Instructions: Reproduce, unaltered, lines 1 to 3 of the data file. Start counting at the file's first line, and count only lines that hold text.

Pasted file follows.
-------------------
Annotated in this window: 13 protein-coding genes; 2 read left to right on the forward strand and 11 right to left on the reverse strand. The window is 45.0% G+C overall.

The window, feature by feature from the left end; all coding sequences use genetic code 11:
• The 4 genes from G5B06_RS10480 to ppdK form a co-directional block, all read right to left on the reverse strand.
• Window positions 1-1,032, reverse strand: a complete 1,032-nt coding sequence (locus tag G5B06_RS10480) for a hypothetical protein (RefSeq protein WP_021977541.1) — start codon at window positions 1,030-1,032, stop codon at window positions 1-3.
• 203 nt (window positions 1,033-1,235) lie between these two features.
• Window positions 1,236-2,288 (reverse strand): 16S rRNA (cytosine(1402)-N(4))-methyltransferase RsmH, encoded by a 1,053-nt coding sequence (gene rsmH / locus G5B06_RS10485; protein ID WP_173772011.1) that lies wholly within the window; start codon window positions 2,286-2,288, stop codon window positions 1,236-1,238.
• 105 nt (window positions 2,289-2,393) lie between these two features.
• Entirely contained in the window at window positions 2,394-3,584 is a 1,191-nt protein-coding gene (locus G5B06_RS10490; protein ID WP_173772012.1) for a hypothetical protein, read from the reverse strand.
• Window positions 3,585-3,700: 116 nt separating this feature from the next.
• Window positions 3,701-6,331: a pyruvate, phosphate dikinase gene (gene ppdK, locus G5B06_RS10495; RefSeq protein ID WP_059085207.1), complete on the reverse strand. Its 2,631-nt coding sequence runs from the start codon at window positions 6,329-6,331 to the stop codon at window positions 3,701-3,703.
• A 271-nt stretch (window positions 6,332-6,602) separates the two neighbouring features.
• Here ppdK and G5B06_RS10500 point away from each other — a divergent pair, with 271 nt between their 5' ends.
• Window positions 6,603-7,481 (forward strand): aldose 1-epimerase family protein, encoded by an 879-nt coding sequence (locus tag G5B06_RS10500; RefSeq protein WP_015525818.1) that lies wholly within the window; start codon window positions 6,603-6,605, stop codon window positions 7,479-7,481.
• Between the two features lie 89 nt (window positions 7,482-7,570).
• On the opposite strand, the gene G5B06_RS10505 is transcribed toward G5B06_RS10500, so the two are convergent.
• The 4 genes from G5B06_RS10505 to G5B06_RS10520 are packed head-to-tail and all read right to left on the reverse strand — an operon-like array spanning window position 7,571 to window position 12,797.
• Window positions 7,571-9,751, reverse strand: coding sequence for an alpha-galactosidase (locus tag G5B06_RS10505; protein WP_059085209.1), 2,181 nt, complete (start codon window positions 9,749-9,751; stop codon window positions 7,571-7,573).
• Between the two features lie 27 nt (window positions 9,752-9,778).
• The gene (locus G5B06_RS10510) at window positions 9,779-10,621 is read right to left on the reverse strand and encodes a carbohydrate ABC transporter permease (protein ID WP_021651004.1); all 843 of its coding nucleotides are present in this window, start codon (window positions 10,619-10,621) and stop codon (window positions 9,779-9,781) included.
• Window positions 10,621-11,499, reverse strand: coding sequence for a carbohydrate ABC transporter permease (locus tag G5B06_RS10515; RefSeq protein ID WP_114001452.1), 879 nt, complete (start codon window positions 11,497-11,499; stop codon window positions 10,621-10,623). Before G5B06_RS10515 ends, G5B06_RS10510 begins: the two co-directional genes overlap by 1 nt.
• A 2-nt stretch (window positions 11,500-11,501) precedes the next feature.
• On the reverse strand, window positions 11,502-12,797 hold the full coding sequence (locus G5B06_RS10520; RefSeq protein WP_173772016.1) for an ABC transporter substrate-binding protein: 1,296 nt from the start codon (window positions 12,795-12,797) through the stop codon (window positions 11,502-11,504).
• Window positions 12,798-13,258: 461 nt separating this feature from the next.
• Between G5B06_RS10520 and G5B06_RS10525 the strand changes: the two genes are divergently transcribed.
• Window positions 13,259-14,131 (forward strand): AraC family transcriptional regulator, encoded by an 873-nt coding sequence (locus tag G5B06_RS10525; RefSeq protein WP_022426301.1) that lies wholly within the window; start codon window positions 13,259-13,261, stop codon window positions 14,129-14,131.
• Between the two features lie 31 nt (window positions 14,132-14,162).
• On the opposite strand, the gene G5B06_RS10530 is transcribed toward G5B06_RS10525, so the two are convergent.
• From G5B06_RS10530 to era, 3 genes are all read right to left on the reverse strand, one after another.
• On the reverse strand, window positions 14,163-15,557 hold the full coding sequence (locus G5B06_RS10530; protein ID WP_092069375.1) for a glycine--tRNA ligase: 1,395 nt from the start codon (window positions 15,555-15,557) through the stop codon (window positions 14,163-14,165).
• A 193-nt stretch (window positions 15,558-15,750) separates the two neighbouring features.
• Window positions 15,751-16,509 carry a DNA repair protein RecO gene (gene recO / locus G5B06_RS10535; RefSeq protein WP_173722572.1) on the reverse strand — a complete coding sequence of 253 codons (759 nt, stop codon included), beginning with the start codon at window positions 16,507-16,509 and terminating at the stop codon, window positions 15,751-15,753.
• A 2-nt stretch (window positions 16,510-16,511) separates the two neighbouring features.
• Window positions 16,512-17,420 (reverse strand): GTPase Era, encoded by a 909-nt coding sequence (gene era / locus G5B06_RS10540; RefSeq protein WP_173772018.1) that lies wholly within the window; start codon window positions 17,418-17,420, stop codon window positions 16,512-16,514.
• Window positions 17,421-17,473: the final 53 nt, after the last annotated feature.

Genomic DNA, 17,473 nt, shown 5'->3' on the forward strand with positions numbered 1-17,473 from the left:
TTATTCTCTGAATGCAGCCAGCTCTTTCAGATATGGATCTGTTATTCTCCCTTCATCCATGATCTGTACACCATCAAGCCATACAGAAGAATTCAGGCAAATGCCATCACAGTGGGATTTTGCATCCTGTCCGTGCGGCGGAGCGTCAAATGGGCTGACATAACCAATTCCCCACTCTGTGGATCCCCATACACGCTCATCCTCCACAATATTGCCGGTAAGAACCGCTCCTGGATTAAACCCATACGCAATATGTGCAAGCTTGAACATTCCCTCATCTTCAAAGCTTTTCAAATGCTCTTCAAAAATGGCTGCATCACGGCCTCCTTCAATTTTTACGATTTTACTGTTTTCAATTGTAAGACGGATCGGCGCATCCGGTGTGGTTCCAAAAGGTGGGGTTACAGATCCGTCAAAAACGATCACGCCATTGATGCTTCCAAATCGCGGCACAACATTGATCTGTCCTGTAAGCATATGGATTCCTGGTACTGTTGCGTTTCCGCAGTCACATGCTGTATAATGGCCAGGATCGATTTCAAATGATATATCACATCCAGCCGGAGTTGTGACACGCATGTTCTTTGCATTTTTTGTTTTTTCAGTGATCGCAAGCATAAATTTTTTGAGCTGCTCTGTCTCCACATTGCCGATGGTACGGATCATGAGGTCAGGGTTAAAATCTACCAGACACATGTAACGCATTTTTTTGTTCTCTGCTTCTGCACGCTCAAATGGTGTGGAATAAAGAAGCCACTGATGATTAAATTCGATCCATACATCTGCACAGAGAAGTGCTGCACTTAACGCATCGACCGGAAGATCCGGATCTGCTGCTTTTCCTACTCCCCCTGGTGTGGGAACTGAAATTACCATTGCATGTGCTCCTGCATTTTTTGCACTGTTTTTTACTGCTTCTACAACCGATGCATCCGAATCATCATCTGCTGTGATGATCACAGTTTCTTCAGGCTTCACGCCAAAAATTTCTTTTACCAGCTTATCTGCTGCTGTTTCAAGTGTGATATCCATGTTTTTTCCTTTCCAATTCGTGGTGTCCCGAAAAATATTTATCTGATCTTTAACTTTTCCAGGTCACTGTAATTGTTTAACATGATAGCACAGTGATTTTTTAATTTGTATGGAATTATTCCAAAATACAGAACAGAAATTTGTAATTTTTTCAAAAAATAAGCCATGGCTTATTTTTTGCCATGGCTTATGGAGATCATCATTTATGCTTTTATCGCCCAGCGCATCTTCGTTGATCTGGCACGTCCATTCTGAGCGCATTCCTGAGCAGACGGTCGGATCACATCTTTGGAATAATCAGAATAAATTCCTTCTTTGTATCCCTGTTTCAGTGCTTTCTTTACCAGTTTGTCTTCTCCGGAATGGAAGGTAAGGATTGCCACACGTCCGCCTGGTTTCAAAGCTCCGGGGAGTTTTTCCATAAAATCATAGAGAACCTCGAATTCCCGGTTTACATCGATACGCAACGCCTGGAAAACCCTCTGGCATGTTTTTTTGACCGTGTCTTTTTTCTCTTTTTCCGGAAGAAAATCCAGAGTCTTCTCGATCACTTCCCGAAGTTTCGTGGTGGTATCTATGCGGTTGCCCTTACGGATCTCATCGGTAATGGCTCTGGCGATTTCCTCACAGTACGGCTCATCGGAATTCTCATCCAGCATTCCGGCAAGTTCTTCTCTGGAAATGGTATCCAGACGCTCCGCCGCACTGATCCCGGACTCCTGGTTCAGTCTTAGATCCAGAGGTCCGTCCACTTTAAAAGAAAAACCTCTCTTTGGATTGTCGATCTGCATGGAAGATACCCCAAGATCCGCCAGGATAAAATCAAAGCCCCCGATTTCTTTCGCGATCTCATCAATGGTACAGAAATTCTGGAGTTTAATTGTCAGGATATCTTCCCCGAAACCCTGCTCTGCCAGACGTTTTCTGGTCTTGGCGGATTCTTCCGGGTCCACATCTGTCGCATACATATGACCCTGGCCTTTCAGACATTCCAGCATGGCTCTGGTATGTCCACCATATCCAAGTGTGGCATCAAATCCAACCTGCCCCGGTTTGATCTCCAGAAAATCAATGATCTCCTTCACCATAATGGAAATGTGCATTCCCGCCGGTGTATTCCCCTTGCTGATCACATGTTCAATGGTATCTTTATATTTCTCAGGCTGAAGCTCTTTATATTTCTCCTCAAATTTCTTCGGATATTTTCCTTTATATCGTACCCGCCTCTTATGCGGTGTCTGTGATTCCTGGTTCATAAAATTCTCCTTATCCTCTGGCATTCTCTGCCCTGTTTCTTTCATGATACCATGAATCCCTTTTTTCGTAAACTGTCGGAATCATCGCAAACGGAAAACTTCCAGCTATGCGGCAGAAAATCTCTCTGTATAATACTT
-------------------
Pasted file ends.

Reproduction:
Annotated in this window: 13 protein-coding genes; 2 read left to right on the forward strand and 11 right to left on the reverse strand. The window is 45.0% G+C overall.

The window, feature by feature from the left end; all coding sequences use genetic code 11:
• The 4 genes from G5B06_RS10480 to ppdK form a co-directional block, all read right to left on the reverse strand.